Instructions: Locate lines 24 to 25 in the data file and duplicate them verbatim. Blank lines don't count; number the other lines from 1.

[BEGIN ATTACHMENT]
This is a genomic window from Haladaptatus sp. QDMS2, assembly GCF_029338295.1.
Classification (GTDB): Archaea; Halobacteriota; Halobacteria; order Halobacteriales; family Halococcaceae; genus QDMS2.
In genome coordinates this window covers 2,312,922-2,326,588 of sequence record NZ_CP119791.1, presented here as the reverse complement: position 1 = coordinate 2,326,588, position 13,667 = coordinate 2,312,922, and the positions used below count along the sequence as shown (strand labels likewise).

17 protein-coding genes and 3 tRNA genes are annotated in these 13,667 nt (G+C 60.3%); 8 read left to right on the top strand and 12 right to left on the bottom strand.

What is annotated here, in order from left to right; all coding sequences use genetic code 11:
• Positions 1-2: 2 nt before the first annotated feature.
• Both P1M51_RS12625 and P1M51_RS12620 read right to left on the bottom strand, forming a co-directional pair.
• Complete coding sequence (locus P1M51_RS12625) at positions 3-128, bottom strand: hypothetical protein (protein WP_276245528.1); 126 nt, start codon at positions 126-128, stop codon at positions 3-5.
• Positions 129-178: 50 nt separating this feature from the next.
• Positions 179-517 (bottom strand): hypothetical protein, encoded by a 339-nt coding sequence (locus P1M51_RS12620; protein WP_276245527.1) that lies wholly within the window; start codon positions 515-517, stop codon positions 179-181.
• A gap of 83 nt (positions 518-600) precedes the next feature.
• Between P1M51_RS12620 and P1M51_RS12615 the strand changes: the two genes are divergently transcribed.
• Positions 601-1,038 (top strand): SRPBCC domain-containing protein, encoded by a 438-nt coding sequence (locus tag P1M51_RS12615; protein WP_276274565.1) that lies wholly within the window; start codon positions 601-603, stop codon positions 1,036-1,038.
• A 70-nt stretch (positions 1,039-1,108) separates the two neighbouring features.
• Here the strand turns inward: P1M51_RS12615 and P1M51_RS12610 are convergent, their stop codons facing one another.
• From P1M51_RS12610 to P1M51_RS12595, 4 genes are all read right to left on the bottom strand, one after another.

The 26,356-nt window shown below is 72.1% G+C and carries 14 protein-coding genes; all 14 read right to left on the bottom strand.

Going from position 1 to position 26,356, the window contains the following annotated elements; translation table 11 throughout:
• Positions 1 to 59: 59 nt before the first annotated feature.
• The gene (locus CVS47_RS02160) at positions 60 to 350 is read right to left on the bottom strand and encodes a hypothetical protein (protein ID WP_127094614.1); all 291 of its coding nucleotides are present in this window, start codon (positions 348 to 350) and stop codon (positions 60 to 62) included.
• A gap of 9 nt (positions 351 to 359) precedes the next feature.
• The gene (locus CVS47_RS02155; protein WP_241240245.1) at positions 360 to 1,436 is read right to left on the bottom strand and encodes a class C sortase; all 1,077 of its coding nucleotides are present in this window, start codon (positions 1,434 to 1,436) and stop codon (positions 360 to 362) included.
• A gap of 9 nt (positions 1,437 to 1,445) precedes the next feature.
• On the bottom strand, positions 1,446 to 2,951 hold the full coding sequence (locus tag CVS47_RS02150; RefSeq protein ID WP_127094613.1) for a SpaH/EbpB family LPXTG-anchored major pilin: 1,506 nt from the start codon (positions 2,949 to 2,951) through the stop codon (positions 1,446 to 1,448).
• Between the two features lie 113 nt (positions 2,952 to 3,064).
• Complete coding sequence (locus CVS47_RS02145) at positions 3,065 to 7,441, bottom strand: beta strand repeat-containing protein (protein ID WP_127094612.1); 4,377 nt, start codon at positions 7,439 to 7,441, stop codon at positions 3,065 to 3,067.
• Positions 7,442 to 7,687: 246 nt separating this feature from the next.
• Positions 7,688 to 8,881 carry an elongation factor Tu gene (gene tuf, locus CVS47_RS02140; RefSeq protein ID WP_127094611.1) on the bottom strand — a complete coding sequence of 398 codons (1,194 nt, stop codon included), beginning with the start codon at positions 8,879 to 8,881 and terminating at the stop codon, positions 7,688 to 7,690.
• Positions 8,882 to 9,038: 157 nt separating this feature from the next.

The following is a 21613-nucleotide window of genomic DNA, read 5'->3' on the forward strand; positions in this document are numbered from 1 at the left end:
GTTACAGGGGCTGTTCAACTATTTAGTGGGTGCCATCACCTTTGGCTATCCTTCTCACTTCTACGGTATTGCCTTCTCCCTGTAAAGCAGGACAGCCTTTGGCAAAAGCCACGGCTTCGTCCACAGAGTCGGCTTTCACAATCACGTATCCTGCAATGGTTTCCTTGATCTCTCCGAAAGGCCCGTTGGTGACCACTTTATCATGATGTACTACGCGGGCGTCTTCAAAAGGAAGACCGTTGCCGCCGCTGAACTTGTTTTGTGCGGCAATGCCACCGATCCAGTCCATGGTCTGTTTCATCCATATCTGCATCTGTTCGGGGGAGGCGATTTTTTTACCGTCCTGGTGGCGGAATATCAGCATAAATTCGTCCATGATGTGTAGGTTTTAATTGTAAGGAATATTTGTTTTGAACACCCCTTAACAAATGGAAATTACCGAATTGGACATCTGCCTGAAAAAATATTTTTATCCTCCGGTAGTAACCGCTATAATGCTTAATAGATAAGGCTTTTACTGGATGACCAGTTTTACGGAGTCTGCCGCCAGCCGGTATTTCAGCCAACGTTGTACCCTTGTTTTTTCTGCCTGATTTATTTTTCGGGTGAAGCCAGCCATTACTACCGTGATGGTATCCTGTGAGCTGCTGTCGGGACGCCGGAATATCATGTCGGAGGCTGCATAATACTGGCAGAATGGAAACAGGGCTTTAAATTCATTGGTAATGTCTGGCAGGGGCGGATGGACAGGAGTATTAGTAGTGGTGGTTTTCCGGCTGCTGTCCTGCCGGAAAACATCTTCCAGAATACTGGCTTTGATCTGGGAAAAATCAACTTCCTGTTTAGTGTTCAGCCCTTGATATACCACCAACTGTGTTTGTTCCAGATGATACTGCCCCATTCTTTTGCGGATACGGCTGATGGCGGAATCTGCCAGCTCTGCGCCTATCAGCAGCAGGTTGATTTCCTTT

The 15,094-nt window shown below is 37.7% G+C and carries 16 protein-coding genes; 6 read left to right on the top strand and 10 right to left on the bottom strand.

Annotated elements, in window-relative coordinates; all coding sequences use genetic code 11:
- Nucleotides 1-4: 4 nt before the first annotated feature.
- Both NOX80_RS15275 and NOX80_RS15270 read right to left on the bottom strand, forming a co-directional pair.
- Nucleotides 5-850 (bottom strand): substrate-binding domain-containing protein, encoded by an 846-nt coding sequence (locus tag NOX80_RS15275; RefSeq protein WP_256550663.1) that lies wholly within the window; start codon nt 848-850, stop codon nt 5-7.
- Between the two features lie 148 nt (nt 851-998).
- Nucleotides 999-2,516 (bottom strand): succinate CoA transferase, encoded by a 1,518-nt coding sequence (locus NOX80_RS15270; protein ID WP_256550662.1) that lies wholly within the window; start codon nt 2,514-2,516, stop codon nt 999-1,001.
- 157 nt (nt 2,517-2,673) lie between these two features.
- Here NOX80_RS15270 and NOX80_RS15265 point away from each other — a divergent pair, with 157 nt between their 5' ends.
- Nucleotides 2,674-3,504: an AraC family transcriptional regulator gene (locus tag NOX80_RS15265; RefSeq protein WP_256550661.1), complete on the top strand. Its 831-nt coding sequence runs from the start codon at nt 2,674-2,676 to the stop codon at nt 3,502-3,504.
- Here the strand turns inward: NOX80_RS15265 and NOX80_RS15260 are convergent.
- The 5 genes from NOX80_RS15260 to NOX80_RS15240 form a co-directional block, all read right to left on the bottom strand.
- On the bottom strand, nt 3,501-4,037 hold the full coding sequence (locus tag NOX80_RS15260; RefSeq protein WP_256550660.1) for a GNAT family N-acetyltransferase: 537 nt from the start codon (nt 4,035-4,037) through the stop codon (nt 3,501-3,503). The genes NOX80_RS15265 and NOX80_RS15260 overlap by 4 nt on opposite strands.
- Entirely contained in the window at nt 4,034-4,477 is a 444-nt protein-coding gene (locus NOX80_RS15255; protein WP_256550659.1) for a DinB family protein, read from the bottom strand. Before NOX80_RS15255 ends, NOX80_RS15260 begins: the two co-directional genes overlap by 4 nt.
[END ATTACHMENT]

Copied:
• On the bottom strand, positions 1,446 to 2,951 hold the full coding sequence (locus tag CVS47_RS02150; RefSeq protein ID WP_127094613.1) for a SpaH/EbpB family LPXTG-anchored major pilin: 1,506 nt from the start codon (positions 2,949 to 2,951) through the stop codon (positions 1,446 to 1,448).
• Between the two features lie 113 nt (positions 2,952 to 3,064).